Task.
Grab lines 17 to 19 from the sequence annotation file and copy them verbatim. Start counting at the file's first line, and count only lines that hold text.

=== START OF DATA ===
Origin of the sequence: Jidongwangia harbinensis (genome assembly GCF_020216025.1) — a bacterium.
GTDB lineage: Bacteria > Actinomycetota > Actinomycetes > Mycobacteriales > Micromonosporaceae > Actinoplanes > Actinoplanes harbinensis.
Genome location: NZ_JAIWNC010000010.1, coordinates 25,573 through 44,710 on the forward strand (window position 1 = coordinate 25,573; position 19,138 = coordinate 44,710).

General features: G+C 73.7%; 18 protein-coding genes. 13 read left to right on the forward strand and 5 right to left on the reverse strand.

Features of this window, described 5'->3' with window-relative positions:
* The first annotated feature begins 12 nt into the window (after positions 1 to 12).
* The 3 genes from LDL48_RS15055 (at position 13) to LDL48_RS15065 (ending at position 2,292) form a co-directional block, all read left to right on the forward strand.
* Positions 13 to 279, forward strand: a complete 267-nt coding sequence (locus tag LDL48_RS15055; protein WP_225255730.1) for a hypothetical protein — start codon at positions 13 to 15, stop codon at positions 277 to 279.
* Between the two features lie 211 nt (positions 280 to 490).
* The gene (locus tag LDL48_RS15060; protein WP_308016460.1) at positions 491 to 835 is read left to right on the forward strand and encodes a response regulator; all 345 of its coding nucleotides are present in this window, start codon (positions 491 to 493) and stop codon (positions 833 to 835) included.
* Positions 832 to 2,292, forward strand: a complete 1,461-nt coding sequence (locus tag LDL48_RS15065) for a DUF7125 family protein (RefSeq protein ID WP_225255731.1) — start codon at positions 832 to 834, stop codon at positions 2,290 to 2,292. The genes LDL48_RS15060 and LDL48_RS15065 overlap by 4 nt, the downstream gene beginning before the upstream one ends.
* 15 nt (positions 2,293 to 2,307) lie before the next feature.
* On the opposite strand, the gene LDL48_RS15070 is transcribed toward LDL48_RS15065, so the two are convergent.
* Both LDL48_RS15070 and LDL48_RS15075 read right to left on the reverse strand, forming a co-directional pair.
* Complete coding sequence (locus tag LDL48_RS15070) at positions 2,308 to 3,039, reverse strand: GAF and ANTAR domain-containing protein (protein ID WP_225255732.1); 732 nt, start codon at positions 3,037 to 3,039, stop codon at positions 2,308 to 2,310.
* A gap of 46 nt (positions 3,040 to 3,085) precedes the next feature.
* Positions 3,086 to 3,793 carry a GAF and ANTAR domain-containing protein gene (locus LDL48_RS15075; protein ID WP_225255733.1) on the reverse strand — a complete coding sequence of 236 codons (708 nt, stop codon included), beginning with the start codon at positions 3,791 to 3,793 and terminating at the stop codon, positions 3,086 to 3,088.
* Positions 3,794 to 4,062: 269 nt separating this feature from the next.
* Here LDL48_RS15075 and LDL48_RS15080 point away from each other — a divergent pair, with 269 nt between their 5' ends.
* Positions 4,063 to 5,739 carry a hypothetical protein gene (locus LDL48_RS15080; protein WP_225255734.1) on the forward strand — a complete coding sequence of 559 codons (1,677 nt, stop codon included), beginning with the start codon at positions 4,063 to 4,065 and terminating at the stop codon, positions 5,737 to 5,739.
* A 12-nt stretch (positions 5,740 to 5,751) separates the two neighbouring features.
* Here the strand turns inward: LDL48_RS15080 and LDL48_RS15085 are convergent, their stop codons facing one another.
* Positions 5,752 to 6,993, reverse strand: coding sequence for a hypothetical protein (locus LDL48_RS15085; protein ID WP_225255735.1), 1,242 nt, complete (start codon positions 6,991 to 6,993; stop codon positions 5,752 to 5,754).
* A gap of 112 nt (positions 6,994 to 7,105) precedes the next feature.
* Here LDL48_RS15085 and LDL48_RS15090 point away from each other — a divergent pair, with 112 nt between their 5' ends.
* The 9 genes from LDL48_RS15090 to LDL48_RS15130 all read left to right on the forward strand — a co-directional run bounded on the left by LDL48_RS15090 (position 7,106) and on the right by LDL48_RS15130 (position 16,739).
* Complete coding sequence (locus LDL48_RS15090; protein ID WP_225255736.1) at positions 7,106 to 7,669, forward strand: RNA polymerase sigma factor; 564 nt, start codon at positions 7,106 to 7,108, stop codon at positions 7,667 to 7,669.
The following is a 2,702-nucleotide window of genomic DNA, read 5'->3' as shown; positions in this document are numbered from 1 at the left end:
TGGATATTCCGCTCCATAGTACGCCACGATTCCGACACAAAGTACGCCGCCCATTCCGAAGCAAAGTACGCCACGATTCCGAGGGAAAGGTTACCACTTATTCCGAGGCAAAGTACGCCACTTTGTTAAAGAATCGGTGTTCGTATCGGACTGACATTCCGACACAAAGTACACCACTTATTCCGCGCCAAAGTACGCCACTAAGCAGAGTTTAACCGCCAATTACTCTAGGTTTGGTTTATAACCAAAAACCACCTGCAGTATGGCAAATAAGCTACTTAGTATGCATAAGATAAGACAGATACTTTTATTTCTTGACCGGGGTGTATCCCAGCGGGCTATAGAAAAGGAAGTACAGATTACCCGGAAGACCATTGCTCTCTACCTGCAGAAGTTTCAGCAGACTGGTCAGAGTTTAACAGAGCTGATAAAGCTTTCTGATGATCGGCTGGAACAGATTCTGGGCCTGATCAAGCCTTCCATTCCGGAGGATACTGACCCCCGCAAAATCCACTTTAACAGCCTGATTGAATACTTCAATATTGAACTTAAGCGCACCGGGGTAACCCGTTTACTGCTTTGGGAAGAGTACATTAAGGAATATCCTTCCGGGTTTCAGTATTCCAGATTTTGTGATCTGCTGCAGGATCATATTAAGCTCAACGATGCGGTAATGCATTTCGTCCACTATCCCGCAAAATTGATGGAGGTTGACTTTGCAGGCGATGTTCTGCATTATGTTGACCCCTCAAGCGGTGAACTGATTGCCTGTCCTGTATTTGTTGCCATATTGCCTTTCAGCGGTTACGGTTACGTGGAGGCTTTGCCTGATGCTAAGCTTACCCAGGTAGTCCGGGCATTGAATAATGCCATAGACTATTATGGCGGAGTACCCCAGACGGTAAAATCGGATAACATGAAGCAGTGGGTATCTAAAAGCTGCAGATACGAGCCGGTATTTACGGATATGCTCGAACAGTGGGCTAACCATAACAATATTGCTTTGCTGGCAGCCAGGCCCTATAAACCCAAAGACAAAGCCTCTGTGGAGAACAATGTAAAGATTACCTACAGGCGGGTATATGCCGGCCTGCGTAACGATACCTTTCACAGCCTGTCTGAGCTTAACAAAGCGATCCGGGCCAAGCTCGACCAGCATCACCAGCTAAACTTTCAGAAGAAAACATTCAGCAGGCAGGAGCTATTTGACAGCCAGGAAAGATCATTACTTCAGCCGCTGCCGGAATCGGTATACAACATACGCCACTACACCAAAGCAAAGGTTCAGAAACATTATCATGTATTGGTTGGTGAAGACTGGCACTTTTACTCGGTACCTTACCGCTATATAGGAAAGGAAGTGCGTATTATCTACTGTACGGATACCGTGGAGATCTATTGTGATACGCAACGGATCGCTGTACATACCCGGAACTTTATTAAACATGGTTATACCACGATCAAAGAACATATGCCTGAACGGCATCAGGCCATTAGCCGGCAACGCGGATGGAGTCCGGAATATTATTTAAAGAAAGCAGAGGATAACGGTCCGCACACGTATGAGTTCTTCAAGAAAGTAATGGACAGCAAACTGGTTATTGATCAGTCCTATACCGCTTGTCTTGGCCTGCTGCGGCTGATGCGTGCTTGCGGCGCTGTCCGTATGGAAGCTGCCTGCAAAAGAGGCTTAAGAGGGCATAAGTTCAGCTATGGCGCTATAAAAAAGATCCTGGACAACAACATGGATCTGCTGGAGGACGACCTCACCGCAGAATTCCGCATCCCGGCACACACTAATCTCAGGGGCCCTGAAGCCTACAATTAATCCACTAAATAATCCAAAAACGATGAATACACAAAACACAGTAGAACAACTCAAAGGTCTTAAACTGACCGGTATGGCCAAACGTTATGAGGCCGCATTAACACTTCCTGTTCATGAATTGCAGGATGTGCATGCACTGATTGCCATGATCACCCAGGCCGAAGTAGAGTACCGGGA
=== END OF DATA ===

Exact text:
* Positions 3,086 to 3,793 carry a GAF and ANTAR domain-containing protein gene (locus LDL48_RS15075; protein ID WP_225255733.1) on the reverse strand — a complete coding sequence of 236 codons (708 nt, stop codon included), beginning with the start codon at positions 3,791 to 3,793 and terminating at the stop codon, positions 3,086 to 3,088.
* Positions 3,794 to 4,062: 269 nt separating this feature from the next.
* Here LDL48_RS15075 and LDL48_RS15080 point away from each other — a divergent pair, with 269 nt between their 5' ends.